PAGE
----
At number four, Alan Price's review of Haunted Landscapes: Super-Nature and the Environment, is perhaps best summarised in its final paragraph: “When the significance of ghostly presence, supernatural or other, does come through, I was fascinated by this uneven, yet rewarding and original book. Its cluster of ideas still managed to haunt me, even when their analysis of texts often stumbled through a lack of clarity."

Coming up to the final stretch now. At number three is my review of The Veiled Veil, a collection of anecdotes, folklore, forteana, urban legends and historical curiosities from the Vale of the White Horse, an area now incorporated into Oxfordshire but historically part of Berkshire. Even though this is an area I know little about I found the book to be a fascinating compendium and a model for other titles of local interest.

Second on the list, and published later in the year is Steve Holland and Roger Perry's The Men Behind The Flying Saucer Review. Reviewed by Peter Rogerson, this title is probably one of the shortest books we have reviewed in a long time, but nevertheless is packed with fascinating data about the rise and fall of Flying Saucer Review, the men (yes, invariably men, with one exception) behind it, and reveals one or two dirty little secrets about the magazine's origins.

So what's at number one? I think no-one will be surprised by the interest shown in Christopher Josiffe's telling of the remarkable story of Gef! The Strange Tale of an Extra-special Talking Mongoose. Winner of the Katherine Briggs Folklore Book of the Year award for 2017, this was certainly my highlight of the year. Published by the irrepressible Strange Attractor Press, I just repeat my conclusion that this is a Magonian must-read.

Well, the presentations have been made, the tearful acceptance speeches are at last concluded, and the limousines await to carry our star-studded audience home to their or somebody else's beds, and we look forward to another fun-packed literary voyage in the year ahead. – John Rimmer



Merlin Coverley. Occult London. Oldcastle Books, 2017 (2nd Ed.)
Justin Hopper. The Old Weird Albion. Penned in the Margins, 2017

These are two quite different books, but linked by one theme, the magic, legend and memory of place. Coverley’s book is ostensibly a straight-forward guide-book to London, pointing out locations associated with various figures and ideas associated with the history of occultism and magic, from John Dee’s Mortlake (and I’ll have something to say about that later) to Highgate and territories beyond Zone 6. Hopper’s book is more personal, searching for memories of a relative he never knew, amongst lost and liminal places along the South Downs.

To many people the streets of London seem hard and materialistic, a litany of banks and estate agents, faceless offices, security barriers, building sites and traffic fumes. Unlike the South Downs, a protected National Park, winding on a chalk spine from Winchester to the coast at Eastbourne. Here the magic is more overt, and Hopper describes his encounters, as he walks this path, where the skin of modernity is sometimes stretched thinly over an older land.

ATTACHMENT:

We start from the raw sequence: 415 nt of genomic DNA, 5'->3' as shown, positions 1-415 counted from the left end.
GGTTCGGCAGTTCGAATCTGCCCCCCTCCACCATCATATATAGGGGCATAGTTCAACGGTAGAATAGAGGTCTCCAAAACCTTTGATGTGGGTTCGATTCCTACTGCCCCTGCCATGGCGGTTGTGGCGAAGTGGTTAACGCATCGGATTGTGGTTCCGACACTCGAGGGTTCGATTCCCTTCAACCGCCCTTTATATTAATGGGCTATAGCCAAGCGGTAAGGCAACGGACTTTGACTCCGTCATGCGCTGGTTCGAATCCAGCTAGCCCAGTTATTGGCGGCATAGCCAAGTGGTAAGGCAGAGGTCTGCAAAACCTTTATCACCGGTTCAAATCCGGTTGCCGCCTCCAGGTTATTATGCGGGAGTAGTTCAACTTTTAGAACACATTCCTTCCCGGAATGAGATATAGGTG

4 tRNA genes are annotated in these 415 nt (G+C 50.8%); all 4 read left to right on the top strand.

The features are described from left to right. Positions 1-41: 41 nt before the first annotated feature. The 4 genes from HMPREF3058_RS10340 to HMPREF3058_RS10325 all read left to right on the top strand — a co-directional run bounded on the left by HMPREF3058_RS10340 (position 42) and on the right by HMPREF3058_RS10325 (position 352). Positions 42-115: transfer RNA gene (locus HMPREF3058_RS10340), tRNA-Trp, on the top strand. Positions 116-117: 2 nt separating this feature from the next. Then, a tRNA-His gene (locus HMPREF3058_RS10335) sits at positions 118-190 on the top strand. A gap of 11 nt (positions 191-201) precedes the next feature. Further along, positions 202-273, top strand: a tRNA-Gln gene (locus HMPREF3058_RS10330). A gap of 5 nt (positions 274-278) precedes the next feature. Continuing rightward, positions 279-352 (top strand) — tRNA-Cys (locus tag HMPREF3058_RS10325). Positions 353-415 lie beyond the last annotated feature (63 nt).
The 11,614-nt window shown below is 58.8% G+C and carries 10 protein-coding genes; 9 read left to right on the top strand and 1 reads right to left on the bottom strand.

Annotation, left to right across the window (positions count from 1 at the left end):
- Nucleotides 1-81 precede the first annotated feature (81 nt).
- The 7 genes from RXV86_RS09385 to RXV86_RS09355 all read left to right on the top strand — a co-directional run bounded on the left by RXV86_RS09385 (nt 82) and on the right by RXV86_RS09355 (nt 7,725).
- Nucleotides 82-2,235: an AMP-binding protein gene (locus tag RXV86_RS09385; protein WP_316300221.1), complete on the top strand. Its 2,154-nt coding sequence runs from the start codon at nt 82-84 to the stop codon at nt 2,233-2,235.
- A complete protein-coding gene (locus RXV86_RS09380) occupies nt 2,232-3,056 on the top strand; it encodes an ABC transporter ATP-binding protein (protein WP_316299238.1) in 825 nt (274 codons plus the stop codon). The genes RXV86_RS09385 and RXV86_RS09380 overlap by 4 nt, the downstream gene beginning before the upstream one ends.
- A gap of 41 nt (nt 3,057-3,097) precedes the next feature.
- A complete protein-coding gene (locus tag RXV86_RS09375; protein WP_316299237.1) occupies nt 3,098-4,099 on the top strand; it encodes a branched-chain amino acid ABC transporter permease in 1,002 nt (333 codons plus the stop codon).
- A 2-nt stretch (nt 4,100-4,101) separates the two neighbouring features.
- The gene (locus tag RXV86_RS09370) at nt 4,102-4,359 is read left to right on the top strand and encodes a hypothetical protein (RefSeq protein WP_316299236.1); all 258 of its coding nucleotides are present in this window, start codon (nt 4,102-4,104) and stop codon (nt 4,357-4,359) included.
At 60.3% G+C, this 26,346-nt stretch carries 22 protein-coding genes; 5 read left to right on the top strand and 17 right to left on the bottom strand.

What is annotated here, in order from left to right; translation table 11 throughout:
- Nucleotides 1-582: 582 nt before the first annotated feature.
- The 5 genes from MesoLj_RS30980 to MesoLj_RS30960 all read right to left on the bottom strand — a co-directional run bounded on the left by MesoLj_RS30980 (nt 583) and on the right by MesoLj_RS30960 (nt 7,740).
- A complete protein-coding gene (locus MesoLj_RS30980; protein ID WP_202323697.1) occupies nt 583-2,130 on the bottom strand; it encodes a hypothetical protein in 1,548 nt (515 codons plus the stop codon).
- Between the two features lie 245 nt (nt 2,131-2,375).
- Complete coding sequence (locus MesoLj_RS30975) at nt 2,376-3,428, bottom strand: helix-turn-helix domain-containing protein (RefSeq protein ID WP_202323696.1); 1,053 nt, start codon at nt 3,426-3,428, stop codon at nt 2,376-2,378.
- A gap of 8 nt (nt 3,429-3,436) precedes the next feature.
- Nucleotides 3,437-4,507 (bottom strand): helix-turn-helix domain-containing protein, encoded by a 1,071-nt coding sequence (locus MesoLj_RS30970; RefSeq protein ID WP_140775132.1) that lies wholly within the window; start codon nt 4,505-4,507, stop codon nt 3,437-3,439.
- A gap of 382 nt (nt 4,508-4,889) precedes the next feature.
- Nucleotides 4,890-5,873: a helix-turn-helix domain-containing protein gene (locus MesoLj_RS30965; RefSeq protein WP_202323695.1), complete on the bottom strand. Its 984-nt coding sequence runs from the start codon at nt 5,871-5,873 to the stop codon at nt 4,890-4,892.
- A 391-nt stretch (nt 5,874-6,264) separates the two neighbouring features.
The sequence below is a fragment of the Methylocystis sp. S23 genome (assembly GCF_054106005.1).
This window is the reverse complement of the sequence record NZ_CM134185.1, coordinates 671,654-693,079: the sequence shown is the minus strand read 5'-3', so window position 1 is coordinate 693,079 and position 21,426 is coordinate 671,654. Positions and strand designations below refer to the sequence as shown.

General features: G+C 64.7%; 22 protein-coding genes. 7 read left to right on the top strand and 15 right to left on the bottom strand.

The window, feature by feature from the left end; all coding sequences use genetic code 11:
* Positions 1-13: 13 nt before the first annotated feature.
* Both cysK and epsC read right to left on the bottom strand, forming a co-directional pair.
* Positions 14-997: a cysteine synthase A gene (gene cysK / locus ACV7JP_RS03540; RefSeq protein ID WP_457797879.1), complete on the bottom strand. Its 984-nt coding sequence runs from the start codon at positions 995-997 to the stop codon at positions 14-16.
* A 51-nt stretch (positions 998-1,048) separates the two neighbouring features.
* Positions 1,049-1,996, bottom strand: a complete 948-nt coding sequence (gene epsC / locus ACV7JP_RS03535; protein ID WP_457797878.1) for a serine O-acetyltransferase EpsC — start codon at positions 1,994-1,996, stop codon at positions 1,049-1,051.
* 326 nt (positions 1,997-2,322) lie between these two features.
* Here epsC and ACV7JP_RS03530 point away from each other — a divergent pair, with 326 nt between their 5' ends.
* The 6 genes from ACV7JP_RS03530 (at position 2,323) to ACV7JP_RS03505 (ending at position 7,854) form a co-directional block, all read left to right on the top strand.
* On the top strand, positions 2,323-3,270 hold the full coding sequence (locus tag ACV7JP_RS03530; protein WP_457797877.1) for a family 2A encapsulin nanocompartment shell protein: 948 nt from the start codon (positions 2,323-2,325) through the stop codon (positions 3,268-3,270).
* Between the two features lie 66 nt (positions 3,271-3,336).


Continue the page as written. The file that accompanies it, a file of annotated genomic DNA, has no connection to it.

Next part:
Hopper’s grandfather’s first wife, Doris, one day in 1932 walked over the cliff at Beachy Head, at the easternmost end of Hopper’s walk. As he progresses towards this spot he uncovers clues, from the landscape, from the people he meets and from family memories, that reveal, but never quite explain, her story. On his walk he meets musicians, magicians, crop-circle makers, archaeologists, wanderers and suicide vigilantes. He wanders through villages which have disappeared with virtually no trace – far more lost than Wiltshire’s lost village of Imber.

There are lost pasts, but he also encounters lost futures, the Utopian-seeming plan for the township of Peacehaven, planned as a beacon for the world that was to arrive after the War to End Wars, now a gently mouldering footnote to the English suburban dream, but still capable of holding at least one disturbing memory.

There are odd cameos here, the saxophonist vamping in a lonely country church, the ley hunter tracking a path through rain-soaked copPices and over crumbling walls, and morris dancers appearing through the morning mist at Chanctonbury, then disappearing with just the sound of their bells fading into the distance.

Hopper eventually comes to some sort of ‘closure’ to Doris’s story, which curiously ends in Essex rather than Beachy Head, a place synonymous with suicide in the English collective unconscious.

Occult London is a straightforward history and guidebook to London locations and the individuals from the history of magic and the occult associated with them, from the era of John Dee to modern occultism and psychogeography. And here I must point out yet again that the library of the great Doctor Dee was not ransacked by the ignorant residents of my adoptive town of Mortlake in some Simpsons-style orgy of pitchforks and burning torches. On the contrary, Mortlegians regarded him with a great deal of respect – although a little warily, that long white beard was a bit off-putting – asking him to adjudicate in local disputes. In reality his library was dispersed through the neglect and carelessness of his brother-in-law Nicolas Fromonde who freely ‘lent’ his books to all and sundry while the Doctor was travelling abroad.